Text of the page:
USC Fellow Co-Productes Launch of New Autism Resource
by Lauren Evashenk
Laura Cechanowicz, an Annenberg Fellow and PhD student in the USC School of Cinematic Arts’ new iMAP program, is looking forward to the upcoming launch event for the Interacting with Autism website, for which she has been a team member for the last two years. The launch marks the end of a three-year process, and the beginning of a new journey forward. The event is free and open to the public, and will take place Saturday, September 28, 2013 from 10am to 3pm in the new Interactive Media building within the School of Cinematic Arts.
Cechanowicz is co-producing the Launch Event with Shelbi Jay, which celebrates the unveiling of the video-based website, Interacting with Autism. Cechanowicz joined the team as the Project Manager while a Master of Fine Arts student in the USC School of Cinematic Arts, during which time she studied neuroscience in addition to animation to further her artistic exploration of the connection between the body and the mind. She lends to the project her skills in animation and video production, as well as her dedication to assisting those touched by autism.
Cechanowicz also directed a film for the site, “Exceptional Minds in Transition” (link to video). The focus of the piece is Exceptional Minds, a non-profit vocational school and studio that teaches young adults on the autism spectrum technical and creative tools in animation, facilitating their independence and entrance into the job market. An animator herself, Cechanowicz lent a further creative hand to Interacting with Autism by supplying animated watercolor and ink for the backgrounds in the video “Sensory Overload,” which explores what it might be like to live with Autism, and also created the animation for the short, “Treatment Overview.”
As the creative contributions by Cechanowicz’ indicate, Interacting with Autism takes a new approach to providing information about Autism. Begun by USC University Professor Marsha Kinder and USC Distinguished Professor Mark Harris, the website features documentary-style videos in a format that invites site visitors to interact with the topics at hand. Dr. Kinder conceived and directs The Labyrinth Project, an interactive digital initiative, and Dr. Harris is an Academy-Award winning documentary filmmaker. By combining their areas of expertise, the co-Principal Investigators created an innovative online resource that offers extensive information in easily-accessible videos. Interacting with Autism currently hosts more than thirty videos separated into three main sections: understanding autism, treating autism, and living with autism. Scott Mahoy, the project’s Creative Director of Design, is responsible for the site’s visually appealing layout and easy-to-navigate functionality.
“Our aim was to create a video intensive resource for families and people on the [autism] spectrum, a database they could reference when they have questions about the experience of autism and their options for treatment. We wanted to help them understand what their options are as they move forward toward independence. We also hoped to share the experience of autism with a wider audience.” Cechanowicz said.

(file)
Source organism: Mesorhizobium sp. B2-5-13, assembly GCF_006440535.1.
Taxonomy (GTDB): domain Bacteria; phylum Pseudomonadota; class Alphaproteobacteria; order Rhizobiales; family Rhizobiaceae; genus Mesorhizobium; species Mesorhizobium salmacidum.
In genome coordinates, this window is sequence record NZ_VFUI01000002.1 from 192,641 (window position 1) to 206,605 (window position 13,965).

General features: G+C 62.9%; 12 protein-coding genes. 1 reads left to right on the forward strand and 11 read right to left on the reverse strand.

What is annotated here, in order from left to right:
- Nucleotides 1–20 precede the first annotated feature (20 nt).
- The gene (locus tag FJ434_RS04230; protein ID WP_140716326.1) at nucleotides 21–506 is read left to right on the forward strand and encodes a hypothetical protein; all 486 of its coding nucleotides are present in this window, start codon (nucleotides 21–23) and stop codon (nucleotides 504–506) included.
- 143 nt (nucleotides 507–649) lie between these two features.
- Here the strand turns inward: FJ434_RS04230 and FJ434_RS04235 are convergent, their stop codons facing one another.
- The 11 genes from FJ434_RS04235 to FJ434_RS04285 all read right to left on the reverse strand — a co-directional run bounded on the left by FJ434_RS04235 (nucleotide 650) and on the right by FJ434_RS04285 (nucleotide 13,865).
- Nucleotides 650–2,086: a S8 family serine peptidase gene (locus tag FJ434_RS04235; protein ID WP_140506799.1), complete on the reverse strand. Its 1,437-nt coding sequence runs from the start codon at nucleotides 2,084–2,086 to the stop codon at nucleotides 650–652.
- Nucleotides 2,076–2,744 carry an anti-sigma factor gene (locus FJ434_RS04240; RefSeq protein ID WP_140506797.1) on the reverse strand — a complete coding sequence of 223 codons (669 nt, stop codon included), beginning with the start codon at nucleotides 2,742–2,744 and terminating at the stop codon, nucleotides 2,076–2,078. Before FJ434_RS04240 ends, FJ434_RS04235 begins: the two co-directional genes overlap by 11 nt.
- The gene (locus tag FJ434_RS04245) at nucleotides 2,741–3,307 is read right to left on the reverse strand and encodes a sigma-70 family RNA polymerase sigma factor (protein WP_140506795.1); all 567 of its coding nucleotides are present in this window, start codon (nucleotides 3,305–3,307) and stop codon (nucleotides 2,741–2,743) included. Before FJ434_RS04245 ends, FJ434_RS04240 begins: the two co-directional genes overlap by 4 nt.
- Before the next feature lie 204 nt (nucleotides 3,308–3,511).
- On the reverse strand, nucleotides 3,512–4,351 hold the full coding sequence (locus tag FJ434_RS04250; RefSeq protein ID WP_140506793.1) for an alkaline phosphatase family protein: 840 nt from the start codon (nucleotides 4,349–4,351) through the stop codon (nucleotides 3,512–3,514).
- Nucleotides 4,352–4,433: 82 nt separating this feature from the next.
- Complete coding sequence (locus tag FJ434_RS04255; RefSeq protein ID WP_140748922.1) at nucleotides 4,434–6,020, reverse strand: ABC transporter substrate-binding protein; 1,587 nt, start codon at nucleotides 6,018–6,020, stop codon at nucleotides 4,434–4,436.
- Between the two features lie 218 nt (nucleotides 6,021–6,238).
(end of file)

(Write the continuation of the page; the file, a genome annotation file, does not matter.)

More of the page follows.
The upcoming launch event furthers this mission. In addition to featuring multi-screen presentations of the website for visitors to interact with, three panels will discuss causes of autism, choosing treatments, and the process of building the website. Cechanowicz will participate in the panel discussing the creation of the project. The event will also host outside booths with individuals sharing their research on autism, and a poster session will feature research on autism taking place at USC.
“The information we present is based on the most current scientific research and we hope that this material helps to empower people touched by autism by providing the best knowledge about steps they can take,” Cechanowicz said.
In addition to providing useful information to visitors, the launch event will also have fun, interactive stations for children and their families. Cechanowicz’ influence is seen in an animation table where people can participate in a live animation workshop, which students from the Exceptional Minds school will help to teach. The Miracle Project, an organization dedicated to building community for children with autism through music, will give a live performance. To add some high-tech fun, the Nao Robot, a research project by Maja Matarić, Professor of Computer Science and Vice Dean for Research at the USC Viterbi School of Engineering, will be present from 10:00am to 11:00am to play copy-cat behavioral games with children.
Cechanowicz and the rest of the Interacting with Autism team look forward to the launch of the site, and to the community’s opportunity to interact with it for the first time. They thank the event co-sponsors, the USC School of Cinematic Arts, the USC Viterbi School of Engineering, the USC Division of Occupational Science and Therapy, and the Sidney Harman Academy for Polymathic Study. They also thank the Children’s Hospital Los Angeles Autism Treatment Network (CHLA ATN) site for their contributions by way of experts, parent advisory board involvement and sponsorship for the event.
Event details are available here.